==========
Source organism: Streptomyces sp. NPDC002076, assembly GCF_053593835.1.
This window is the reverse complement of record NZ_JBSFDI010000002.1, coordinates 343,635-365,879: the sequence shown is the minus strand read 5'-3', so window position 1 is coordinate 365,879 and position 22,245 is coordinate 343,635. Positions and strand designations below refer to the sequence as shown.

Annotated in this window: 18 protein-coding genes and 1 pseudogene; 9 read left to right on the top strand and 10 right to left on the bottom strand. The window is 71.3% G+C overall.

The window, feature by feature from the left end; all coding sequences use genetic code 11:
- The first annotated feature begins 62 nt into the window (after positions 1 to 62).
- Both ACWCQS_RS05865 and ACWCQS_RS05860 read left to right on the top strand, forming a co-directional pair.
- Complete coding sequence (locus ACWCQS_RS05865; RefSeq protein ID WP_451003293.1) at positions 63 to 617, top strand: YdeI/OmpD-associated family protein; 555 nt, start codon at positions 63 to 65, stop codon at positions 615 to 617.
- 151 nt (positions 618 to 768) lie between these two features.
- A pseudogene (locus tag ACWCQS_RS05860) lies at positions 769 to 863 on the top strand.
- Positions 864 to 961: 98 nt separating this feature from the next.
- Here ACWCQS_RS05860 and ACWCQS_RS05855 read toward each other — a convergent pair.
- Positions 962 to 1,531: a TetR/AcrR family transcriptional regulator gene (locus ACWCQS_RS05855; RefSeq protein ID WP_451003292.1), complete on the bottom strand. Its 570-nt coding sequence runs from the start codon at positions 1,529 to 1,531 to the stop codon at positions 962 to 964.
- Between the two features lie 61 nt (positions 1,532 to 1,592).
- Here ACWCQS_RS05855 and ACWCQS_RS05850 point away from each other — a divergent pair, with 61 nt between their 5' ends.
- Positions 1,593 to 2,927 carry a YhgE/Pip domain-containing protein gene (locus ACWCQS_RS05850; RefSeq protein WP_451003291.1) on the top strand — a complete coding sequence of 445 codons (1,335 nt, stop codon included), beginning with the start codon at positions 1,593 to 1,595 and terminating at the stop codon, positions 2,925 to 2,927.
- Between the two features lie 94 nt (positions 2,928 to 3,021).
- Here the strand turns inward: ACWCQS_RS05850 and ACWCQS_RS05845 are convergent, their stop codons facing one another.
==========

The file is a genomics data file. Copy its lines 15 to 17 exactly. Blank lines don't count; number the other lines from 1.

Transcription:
- Positions 1,593 to 2,927 carry a YhgE/Pip domain-containing protein gene (locus ACWCQS_RS05850; RefSeq protein WP_451003291.1) on the top strand — a complete coding sequence of 445 codons (1,335 nt, stop codon included), beginning with the start codon at positions 1,593 to 1,595 and terminating at the stop codon, positions 2,925 to 2,927.
- Between the two features lie 94 nt (positions 2,928 to 3,021).
- Here the strand turns inward: ACWCQS_RS05850 and ACWCQS_RS05845 are convergent, their stop codons facing one another.